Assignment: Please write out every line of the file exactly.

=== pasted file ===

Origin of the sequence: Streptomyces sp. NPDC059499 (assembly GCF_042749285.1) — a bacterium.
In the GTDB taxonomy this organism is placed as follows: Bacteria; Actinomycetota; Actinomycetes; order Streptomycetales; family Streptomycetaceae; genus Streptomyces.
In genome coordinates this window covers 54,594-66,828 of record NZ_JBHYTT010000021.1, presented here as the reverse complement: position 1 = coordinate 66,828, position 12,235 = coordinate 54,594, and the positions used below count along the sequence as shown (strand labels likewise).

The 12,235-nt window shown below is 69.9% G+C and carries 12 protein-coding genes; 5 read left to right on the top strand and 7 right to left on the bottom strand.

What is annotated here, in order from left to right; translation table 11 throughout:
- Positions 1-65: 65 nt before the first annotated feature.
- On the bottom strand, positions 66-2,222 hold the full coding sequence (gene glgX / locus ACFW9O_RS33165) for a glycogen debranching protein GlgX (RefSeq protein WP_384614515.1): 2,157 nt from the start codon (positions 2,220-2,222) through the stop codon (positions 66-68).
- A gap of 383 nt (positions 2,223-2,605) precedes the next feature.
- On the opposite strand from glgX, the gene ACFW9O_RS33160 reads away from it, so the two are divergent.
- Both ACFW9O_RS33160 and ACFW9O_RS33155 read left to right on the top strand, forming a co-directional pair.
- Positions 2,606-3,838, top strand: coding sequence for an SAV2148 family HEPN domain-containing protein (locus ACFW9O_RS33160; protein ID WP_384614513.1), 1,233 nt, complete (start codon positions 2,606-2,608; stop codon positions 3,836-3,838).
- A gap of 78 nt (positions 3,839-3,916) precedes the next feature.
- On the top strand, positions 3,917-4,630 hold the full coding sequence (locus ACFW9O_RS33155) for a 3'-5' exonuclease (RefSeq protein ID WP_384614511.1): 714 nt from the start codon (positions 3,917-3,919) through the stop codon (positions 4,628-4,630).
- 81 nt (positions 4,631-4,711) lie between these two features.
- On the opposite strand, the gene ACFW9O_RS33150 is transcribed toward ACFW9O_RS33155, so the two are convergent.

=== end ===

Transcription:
Origin of the sequence: Streptomyces sp. NPDC059499 (assembly GCF_042749285.1) — a bacterium.
In the GTDB taxonomy this organism is placed as follows: Bacteria; Actinomycetota; Actinomycetes; order Streptomycetales; family Streptomycetaceae; genus Streptomyces.
In genome coordinates this window covers 54,594-66,828 of record NZ_JBHYTT010000021.1, presented here as the reverse complement: position 1 = coordinate 66,828, position 12,235 = coordinate 54,594, and the positions used below count along the sequence as shown (strand labels likewise).

The 12,235-nt window shown below is 69.9% G+C and carries 12 protein-coding genes; 5 read left to right on the top strand and 7 right to left on the bottom strand.

What is annotated here, in order from left to right; translation table 11 throughout:
- Positions 1-65: 65 nt before the first annotated feature.
- On the bottom strand, positions 66-2,222 hold the full coding sequence (gene glgX / locus ACFW9O_RS33165) for a glycogen debranching protein GlgX (RefSeq protein WP_384614515.1): 2,157 nt from the start codon (positions 2,220-2,222) through the stop codon (positions 66-68).
- A gap of 383 nt (positions 2,223-2,605) precedes the next feature.
- On the opposite strand from glgX, the gene ACFW9O_RS33160 reads away from it, so the two are divergent.
- Both ACFW9O_RS33160 and ACFW9O_RS33155 read left to right on the top strand, forming a co-directional pair.
- Positions 2,606-3,838, top strand: coding sequence for an SAV2148 family HEPN domain-containing protein (locus ACFW9O_RS33160; protein ID WP_384614513.1), 1,233 nt, complete (start codon positions 2,606-2,608; stop codon positions 3,836-3,838).
- A gap of 78 nt (positions 3,839-3,916) precedes the next feature.
- On the top strand, positions 3,917-4,630 hold the full coding sequence (locus ACFW9O_RS33155) for a 3'-5' exonuclease (RefSeq protein ID WP_384614511.1): 714 nt from the start codon (positions 3,917-3,919) through the stop codon (positions 4,628-4,630).
- 81 nt (positions 4,631-4,711) lie between these two features.
- On the opposite strand, the gene ACFW9O_RS33150 is transcribed toward ACFW9O_RS33155, so the two are convergent.